Orchard under the Church of Bihorel (Children in the Pasture) (1884; France) by Paul Gauguin

Orchard under the Church of Bihorel (Children in the Pasture) - Paul Gauguin - 1884; France

Artwork Information

TitleOrchard under the Church of Bihorel (Children in the Pasture)
ArtistPaul Gauguin
Date1884; France
Dimensions65.5 x 46 cm
Art MovementImpressionism
Current LocationThyssen-Bornemisza Museum, Madrid, Spain

About Orchard under the Church of Bihorel (Children in the Pasture)

The artwork titled “Orchard under the Church of Bihorel (Children in the Pasture)” is a creation of the artist Paul Gauguin, dating back to 1884 and crafted in France. This oil on canvas exemplifies the Impressionist movement, with the canvas measuring 65.5 by 46 centimeters. The painting falls under the landscape genre and is presently housed at the Thyssen-Bornemisza Museum in Madrid, Spain.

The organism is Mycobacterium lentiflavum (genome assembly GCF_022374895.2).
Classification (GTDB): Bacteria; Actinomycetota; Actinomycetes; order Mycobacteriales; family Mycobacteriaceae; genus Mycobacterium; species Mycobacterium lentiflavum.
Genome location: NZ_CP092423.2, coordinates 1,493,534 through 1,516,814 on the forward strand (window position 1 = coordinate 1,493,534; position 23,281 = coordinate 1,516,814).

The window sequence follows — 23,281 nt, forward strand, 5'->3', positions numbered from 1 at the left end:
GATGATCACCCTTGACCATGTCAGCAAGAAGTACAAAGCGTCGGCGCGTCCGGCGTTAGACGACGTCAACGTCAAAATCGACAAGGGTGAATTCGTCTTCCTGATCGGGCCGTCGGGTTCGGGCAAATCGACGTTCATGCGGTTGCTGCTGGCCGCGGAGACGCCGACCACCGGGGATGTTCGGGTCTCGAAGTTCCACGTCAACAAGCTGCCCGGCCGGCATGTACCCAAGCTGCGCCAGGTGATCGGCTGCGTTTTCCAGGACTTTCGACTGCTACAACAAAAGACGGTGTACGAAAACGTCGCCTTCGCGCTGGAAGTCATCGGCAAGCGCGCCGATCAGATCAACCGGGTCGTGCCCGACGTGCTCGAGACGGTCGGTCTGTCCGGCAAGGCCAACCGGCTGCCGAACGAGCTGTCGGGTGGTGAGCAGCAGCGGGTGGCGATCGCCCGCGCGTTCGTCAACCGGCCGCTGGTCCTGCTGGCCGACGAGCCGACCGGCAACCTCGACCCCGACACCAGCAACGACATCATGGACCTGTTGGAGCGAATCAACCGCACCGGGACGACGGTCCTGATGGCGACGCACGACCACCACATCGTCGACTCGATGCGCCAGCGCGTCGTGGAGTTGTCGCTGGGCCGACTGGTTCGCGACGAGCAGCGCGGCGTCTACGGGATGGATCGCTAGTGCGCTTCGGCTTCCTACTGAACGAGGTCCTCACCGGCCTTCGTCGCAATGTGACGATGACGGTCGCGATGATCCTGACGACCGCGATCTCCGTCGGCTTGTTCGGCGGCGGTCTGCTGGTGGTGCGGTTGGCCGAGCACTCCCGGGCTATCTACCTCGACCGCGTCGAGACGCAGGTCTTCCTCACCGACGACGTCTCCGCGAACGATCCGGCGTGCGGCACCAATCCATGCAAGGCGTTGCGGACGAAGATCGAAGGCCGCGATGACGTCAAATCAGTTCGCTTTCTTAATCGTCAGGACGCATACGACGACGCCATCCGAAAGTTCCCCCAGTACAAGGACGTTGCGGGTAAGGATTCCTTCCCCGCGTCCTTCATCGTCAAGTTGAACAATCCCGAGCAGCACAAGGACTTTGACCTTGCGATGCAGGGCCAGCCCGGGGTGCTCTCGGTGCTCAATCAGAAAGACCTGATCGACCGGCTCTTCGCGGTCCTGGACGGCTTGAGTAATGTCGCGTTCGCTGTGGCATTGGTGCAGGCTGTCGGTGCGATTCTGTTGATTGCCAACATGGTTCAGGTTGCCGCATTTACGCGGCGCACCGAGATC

The artwork presents a vibrant and textured portrayal of a pastoral scene, imbued with the light and color that are characteristic of Impressionist works. A lush orchard fills the foreground, dominated by the presence of a robust tree with branches stretching across the canvas. Dappled sunlight filters through the leaves, casting an interplay of light and shadow upon the greenery below. A few figures are integrated into the rural landscape—seemingly children at play or rest in the pasture, suggested by the smaller forms and the ease of their postures. In the middle ground, one notes the suggestive shapes of rural dwellings or farm structures, which sit beneath the eponymous church that is cleverly nestled among the foliage in the background. The church’s silhouette offers a subtle but distinct architectural element against the otherwise natural setting. The loose, energetic brushstrokes and rich palette of greens, yellows, and reds convey the vitality of the outdoor environment, typical of the Impressionist aim to capture the transient effects of light on the natural world. Gauguin’s work in this period reflects his engagement with the contemporary artistic trends of the time, before his later move towards Symbolism and the stylistic developments that characterized his more mature works.

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